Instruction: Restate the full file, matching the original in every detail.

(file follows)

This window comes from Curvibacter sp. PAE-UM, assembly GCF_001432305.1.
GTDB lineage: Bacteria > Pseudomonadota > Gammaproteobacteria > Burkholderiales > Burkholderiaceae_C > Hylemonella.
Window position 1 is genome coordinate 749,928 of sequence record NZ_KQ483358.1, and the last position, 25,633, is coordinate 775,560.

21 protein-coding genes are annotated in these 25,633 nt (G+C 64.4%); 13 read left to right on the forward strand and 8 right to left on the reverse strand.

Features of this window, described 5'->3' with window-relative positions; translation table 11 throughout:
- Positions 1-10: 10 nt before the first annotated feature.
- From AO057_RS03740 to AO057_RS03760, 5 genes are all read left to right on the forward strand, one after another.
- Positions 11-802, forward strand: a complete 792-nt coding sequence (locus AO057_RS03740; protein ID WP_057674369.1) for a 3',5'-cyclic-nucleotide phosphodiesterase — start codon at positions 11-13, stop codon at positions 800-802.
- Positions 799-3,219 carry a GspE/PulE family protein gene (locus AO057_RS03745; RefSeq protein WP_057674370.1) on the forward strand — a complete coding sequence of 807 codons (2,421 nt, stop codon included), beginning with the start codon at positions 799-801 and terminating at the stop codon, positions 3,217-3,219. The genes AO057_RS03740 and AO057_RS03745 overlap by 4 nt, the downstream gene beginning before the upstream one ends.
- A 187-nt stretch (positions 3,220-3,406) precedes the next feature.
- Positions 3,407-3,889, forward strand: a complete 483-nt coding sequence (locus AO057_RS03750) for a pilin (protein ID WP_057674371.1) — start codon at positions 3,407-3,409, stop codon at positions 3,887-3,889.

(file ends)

This window comes from Curvibacter sp. PAE-UM, assembly GCF_001432305.1.
GTDB lineage: Bacteria > Pseudomonadota > Gammaproteobacteria > Burkholderiales > Burkholderiaceae_C > Hylemonella.
Window position 1 is genome coordinate 749,928 of sequence record NZ_KQ483358.1, and the last position, 25,633, is coordinate 775,560.

21 protein-coding genes are annotated in these 25,633 nt (G+C 64.4%); 13 read left to right on the forward strand and 8 right to left on the reverse strand.

Features of this window, described 5'->3' with window-relative positions; translation table 11 throughout:
- Positions 1-10: 10 nt before the first annotated feature.
- From AO057_RS03740 to AO057_RS03760, 5 genes are all read left to right on the forward strand, one after another.
- Positions 11-802, forward strand: a complete 792-nt coding sequence (locus AO057_RS03740; protein ID WP_057674369.1) for a 3',5'-cyclic-nucleotide phosphodiesterase — start codon at positions 11-13, stop codon at positions 800-802.
- Positions 799-3,219 carry a GspE/PulE family protein gene (locus AO057_RS03745; RefSeq protein WP_057674370.1) on the forward strand — a complete coding sequence of 807 codons (2,421 nt, stop codon included), beginning with the start codon at positions 799-801 and terminating at the stop codon, positions 3,217-3,219. The genes AO057_RS03740 and AO057_RS03745 overlap by 4 nt, the downstream gene beginning before the upstream one ends.
- A 187-nt stretch (positions 3,220-3,406) precedes the next feature.
- Positions 3,407-3,889, forward strand: a complete 483-nt coding sequence (locus AO057_RS03750) for a pilin (protein ID WP_057674371.1) — start codon at positions 3,407-3,409, stop codon at positions 3,887-3,889.